The case of the people, in a state of complete destitution, was still more deplorable; to see them, while endeavouring to save their wives and their children, perishing themselves in the fire. While cautious on the one hand, they were surprised on the other; and even those who could have saved themselves, seemed deprived of all power to escape, except to the tombs. In fact they were so astounded, that they knew neither what they ought to advise, nor what they ought to do. They fell down in the streets, and in the fields; some having lost their all, and had no means to support the remains of life. Others died of grief, to see what had happened to their relatives, who had perished in the fire. Some, when they saw people extinguishing the fire, hindered them, using menaces, and saying that they well knew who had commanded the city to be burned.
We are told that Nero, on seeing the fire from the tower of Mecænas, was ravished with delight; that he took the robe he usually wore at the theatre, and sung the destruction of Troy; or rather, as others turned the song, to see the ruin of Rome.
After the conflagration, which had nearly consumed ten wards of the city out of fourteen, Nero affected to be the most humane of princes. He opened the camp of Mars, and his own gardens for the destitute. But all those good graces were unavailing, as all the world believed him to be the author of the conflagration, that he might acquire the vain glory of being called the builder of the city. They quoted against him the verses of the Sibylline oracles, that the Roman empire should be desolated, when the last prince of the house of Æneas should reign. To this they added another line: “This was he who had killed his mother.” Suetonius admits that Nero was the last prince of the Trojan race.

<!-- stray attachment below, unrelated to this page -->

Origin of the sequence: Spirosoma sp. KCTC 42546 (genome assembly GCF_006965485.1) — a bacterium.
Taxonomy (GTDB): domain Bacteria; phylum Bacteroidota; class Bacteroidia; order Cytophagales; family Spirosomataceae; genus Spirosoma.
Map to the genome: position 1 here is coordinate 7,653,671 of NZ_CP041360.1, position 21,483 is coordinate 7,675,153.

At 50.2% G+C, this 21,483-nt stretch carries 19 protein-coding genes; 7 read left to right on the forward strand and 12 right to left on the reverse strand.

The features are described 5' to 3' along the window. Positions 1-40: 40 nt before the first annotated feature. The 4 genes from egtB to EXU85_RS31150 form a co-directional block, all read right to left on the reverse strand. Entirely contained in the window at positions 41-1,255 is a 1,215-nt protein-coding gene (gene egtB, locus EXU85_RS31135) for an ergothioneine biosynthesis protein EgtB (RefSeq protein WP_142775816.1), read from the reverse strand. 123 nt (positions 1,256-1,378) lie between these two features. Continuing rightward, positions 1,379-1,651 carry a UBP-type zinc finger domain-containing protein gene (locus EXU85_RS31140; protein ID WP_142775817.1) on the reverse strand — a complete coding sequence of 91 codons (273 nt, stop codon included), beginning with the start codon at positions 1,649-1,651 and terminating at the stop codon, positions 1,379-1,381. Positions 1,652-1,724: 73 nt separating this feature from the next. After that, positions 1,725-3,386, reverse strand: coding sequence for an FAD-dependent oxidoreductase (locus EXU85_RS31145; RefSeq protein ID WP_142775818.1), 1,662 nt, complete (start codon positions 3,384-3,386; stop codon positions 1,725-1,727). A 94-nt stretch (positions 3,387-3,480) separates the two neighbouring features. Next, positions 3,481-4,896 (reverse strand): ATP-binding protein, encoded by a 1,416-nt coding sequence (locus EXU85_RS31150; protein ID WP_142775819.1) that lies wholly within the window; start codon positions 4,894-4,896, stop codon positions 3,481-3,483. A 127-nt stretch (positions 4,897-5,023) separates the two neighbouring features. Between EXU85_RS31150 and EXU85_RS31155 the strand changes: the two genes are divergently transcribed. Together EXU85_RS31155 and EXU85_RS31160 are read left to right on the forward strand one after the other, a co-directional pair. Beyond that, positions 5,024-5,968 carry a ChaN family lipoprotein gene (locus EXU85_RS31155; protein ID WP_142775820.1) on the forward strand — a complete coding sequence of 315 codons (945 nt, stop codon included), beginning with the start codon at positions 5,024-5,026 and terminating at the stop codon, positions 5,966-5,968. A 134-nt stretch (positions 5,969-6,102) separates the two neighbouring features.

But to complete the tragedy, and wipe away the stain, Nero charged on those, the innocent christians, who were at that time numerous in the city, the very crime which he had himself committed. They were in consequence dragged by popular fury to Nero’s gardens, and put to various tortures. The executioners exhausted their ingenuity to extort confessions. Some they clothed in the skins of wild beasts, and set the hungry dogs to worry them. Others they nailed to crosses, and surrounded them with faggots, that the flames during the night might illuminate the city. But the heroic manner in which they died softened the fury of the populace, who declared them innocent, and said that the christians were massacred to gratify the malice of individuals.
The end of this impious tyrant was truly awful. Several conspiracies were formed against him by his own subjects, who were no longer able to endure his unparalleled vice and profligacy, till at length the Roman senate condemned him to be dragged naked through the streets of the city, to be whipped to death, and afterwards thrown down from the top of a rock like the meanest malefactor. Nero escaped the execution of the sentence by committing suicide in the thirty second year of his age, after a horrid reign of thirteen years and eight months, and in the year of our Lord sixty eight. Pliny calls him the common enemy and the fury of mankind, and in this he has been followed by all writers, who exhibit Nero as a pattern of the most execrable profligacy and barbarity.